Qore Qt4 module allows GUIs to be implemented in the Qore programming language. This module is based on libsmoke and provides access to the entire Qt4 API exported by libsmoke. The module supports hard typing, function and method overloading, and all Qt4 enums and constants to provide relatively direct access to the native Qt4 API in the Qore language. A uic-qore program is included so that Qt4 designer is usable for making GUI prototypes as well.
gwcalc is a front-end for the Wcalc command line calculator. Its main features are menu access to all functions defined in Wcalc, menu access to a huge number of constants defined in Wcalc, intuitive entry of formulas, easy editing and 're-evaluation', and easy conversion between decimal, hex, octal, and binary, both in input and output. It works with fractional numbers in all bases, is very configurable, and is easy to use.
JHeatChart is a one class Java API for generating heat map charts that was created because very few charting APIs seem to contain the facility to create heat maps. It is not a full featured charting API and cannot be used to other charts. The generated charts are created as Java Image objects, which can be incorporated into a GUI or saved to a file.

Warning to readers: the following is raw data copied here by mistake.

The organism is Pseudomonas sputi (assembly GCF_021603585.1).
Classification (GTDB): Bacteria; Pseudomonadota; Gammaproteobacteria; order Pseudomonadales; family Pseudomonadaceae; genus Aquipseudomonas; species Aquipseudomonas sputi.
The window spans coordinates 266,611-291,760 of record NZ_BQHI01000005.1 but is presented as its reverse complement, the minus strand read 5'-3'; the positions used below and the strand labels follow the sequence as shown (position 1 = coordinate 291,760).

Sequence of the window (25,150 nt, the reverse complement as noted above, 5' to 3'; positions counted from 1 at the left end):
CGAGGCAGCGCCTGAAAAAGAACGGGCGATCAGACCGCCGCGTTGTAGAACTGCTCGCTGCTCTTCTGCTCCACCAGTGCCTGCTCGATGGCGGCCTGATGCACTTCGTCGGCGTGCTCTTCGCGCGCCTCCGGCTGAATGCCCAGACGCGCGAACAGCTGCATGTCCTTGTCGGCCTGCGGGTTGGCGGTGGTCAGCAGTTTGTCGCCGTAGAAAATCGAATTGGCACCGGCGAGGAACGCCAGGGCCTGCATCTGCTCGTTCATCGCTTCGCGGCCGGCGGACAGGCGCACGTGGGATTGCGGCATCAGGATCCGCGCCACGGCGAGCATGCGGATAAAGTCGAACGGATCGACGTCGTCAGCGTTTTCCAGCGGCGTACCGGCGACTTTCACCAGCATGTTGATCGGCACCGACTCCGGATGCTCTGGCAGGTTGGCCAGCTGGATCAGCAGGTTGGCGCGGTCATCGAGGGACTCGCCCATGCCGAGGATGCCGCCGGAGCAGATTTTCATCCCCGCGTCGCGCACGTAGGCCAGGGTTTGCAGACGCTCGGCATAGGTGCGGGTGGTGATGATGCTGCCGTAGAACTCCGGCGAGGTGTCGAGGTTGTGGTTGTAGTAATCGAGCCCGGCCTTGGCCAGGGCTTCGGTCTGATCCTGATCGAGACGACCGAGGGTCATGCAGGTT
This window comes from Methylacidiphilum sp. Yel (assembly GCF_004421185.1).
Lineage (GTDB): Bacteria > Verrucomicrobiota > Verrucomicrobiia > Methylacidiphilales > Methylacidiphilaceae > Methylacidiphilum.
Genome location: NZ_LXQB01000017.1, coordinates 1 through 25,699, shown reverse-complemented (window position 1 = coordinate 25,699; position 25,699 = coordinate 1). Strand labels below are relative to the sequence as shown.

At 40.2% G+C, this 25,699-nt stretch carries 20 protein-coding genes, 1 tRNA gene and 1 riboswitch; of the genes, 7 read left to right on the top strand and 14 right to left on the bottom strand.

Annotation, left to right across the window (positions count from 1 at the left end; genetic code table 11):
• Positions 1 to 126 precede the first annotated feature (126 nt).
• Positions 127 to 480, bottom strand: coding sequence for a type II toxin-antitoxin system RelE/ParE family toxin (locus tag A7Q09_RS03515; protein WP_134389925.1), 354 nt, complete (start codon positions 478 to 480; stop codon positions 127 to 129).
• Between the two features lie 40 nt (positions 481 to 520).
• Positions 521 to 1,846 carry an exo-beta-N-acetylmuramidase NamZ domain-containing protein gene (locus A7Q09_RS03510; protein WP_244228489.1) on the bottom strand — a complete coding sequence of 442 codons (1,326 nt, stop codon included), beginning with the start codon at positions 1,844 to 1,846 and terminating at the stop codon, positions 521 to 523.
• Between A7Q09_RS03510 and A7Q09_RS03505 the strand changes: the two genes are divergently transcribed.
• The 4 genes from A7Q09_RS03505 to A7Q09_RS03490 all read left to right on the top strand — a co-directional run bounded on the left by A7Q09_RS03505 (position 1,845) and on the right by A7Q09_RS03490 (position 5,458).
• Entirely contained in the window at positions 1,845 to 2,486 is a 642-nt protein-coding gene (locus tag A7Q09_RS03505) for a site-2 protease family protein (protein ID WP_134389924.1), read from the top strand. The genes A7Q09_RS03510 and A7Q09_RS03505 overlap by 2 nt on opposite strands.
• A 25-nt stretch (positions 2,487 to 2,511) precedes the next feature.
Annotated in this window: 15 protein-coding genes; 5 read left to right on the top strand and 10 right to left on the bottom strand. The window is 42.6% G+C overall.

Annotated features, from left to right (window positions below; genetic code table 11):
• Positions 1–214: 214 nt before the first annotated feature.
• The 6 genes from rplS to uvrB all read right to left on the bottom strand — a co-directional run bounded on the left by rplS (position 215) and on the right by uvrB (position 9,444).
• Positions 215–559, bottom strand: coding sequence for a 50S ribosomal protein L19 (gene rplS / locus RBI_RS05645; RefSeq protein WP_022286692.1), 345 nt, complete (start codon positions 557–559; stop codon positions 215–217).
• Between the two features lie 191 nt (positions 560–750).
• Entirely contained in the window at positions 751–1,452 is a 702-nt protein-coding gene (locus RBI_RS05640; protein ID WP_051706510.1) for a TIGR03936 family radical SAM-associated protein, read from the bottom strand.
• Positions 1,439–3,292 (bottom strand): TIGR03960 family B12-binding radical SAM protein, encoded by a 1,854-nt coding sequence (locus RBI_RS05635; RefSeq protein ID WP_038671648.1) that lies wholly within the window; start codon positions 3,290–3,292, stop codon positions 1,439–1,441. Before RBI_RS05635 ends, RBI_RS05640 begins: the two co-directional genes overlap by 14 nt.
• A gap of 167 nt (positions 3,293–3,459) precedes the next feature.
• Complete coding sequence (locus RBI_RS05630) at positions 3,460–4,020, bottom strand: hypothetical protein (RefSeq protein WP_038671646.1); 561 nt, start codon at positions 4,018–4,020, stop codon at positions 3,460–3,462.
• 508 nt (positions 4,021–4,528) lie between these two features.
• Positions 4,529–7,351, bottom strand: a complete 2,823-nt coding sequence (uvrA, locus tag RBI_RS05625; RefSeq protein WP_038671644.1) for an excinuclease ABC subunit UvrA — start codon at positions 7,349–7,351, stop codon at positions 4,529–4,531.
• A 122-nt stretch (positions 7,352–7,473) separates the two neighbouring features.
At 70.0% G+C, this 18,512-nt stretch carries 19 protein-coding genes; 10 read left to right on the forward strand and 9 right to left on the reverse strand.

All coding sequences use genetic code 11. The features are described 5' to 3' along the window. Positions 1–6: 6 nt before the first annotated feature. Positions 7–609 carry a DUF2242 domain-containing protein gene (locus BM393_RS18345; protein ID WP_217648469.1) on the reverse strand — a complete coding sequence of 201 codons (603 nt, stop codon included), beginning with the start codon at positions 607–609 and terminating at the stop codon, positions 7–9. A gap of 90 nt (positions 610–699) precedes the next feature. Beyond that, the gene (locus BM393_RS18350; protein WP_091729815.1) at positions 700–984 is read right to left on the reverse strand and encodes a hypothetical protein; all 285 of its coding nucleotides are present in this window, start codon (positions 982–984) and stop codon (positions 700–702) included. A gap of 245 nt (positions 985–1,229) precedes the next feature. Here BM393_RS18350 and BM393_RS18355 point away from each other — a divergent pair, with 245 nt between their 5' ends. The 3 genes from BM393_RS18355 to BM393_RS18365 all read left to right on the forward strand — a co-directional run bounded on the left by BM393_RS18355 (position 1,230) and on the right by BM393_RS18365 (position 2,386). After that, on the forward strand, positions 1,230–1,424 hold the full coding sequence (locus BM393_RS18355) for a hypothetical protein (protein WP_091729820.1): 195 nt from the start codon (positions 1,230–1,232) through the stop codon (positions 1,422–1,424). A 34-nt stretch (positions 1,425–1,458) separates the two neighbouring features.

RT-Thread RTOS is a real-time operating system for 16-bit to 32-bit microcontrollers, with components which include a hard real-time kernel, a command line shell, a device virtual file system, and a graphic user interface. RT-Thread/GUI is a graphic user interface integrated with RT-Thread. It provides a multi-window, multi-thread graphic user interface. Rich widgets are implemented in RT-Thread/GUI, such as label, button, checkbox, textbox, etc. The typical RAM usage of RT-Thread/GUI is less than 20kB RAM.
The Two-Layered GUI Toolkit is a library of GUI helper classes which is designed in a way to simplify development of separate interchangeable front-ends. For every supported dialog box type, there is a settings class (independent from a GUI toolkit) whose options can be used by one of the implementations for a specific GUI toolkit (bindings for Gtk#, WPF, and WinForms are provided, but custom ones can be added). That is, the dialog definition can be prepared by the application's core component and passed to the front-end, which uses it to instantiate the dialog box using whatever GUI toolkit it likes.
JCGO (pronounced as "j-c-go") translates (converts) programs written in Java into platform-independent C code that can be compiled (by third-party tools) into highly-optimized native code for the target platform. JCGO is a powerful solution that enables your desktop, server-side, embedded, mobile, and wireless Java applications to take full advantage of the underlying hardware. In addition, JCGO makes your programs, when compiled to native code, as hard to reverse engineer as if they were written in C/C++. The JCGO translator uses some optimization algorithms that allow, together with optimizations performed by a C compiler, the resulting executable code to reach better performance compared with the traditional Java implementations (based on the Just-In-Time technology). The produced executable does not contain nor require a Java Virtual Machine to execute, so its resource requirements are smaller than that required by a typical Java VM. This also simplifies the process of deployment and distribution of an application.